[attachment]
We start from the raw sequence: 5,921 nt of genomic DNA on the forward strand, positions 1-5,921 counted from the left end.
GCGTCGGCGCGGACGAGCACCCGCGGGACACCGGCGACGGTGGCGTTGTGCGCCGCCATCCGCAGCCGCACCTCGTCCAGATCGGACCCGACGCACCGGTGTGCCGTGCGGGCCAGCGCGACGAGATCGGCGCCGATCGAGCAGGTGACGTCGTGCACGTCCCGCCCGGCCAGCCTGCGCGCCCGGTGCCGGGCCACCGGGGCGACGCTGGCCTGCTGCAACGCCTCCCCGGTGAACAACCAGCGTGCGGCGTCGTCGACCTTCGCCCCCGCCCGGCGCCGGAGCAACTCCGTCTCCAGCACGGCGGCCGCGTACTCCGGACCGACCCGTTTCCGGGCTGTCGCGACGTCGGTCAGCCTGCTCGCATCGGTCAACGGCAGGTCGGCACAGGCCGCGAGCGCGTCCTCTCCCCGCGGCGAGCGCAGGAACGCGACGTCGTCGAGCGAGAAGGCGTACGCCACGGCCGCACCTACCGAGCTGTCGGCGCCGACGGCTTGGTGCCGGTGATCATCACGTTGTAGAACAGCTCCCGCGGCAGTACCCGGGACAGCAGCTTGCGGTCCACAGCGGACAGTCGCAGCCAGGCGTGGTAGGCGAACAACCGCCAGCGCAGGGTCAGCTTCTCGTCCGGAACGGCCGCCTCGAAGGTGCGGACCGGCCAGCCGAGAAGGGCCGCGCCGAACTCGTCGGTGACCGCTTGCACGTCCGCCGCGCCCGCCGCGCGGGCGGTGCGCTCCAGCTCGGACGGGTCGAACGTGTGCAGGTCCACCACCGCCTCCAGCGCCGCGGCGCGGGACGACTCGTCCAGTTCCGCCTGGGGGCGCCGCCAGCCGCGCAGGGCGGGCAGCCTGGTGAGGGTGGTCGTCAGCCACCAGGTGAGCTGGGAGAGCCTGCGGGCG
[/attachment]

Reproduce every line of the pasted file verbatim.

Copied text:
We start from the raw sequence: 5,921 nt of genomic DNA on the forward strand, positions 1-5,921 counted from the left end.
GCGTCGGCGCGGACGAGCACCCGCGGGACACCGGCGACGGTGGCGTTGTGCGCCGCCATCCGCAGCCGCACCTCGTCCAGATCGGACCCGACGCACCGGTGTGCCGTGCGGGCCAGCGCGACGAGATCGGCGCCGATCGAGCAGGTGACGTCGTGCACGTCCCGCCCGGCCAGCCTGCGCGCCCGGTGCCGGGCCACCGGGGCGACGCTGGCCTGCTGCAACGCCTCCCCGGTGAACAACCAGCGTGCGGCGTCGTCGACCTTCGCCCCCGCCCGGCGCCGGAGCAACTCCGTCTCCAGCACGGCGGCCGCGTACTCCGGACCGACCCGTTTCCGGGCTGTCGCGACGTCGGTCAGCCTGCTCGCATCGGTCAACGGCAGGTCGGCACAGGCCGCGAGCGCGTCCTCTCCCCGCGGCGAGCGCAGGAACGCGACGTCGTCGAGCGAGAAGGCGTACGCCACGGCCGCACCTACCGAGCTGTCGGCGCCGACGGCTTGGTGCCGGTGATCATCACGTTGTAGAACAGCTCCCGCGGCAGTACCCGGGACAGCAGCTTGCGGTCCACAGCGGACAGTCGCAGCCAGGCGTGGTAGGCGAACAACCGCCAGCGCAGGGTCAGCTTCTCGTCCGGAACGGCCGCCTCGAAGGTGCGGACCGGCCAGCCGAGAAGGGCCGCGCCGAACTCGTCGGTGACCGCTTGCACGTCCGCCGCGCCCGCCGCGCGGGCGGTGCGCTCCAGCTCGGACGGGTCGAACGTGTGCAGGTCCACCACCGCCTCCAGCGCCGCGGCGCGGGACGACTCGTCCAGTTCCGCCTGGGGGCGCCGCCAGCCGCGCAGGGCGGGCAGCCTGGTGAGGGTGGTCGTCAGCCACCAGGTGAGCTGGGAGAGCCTGCGGGCG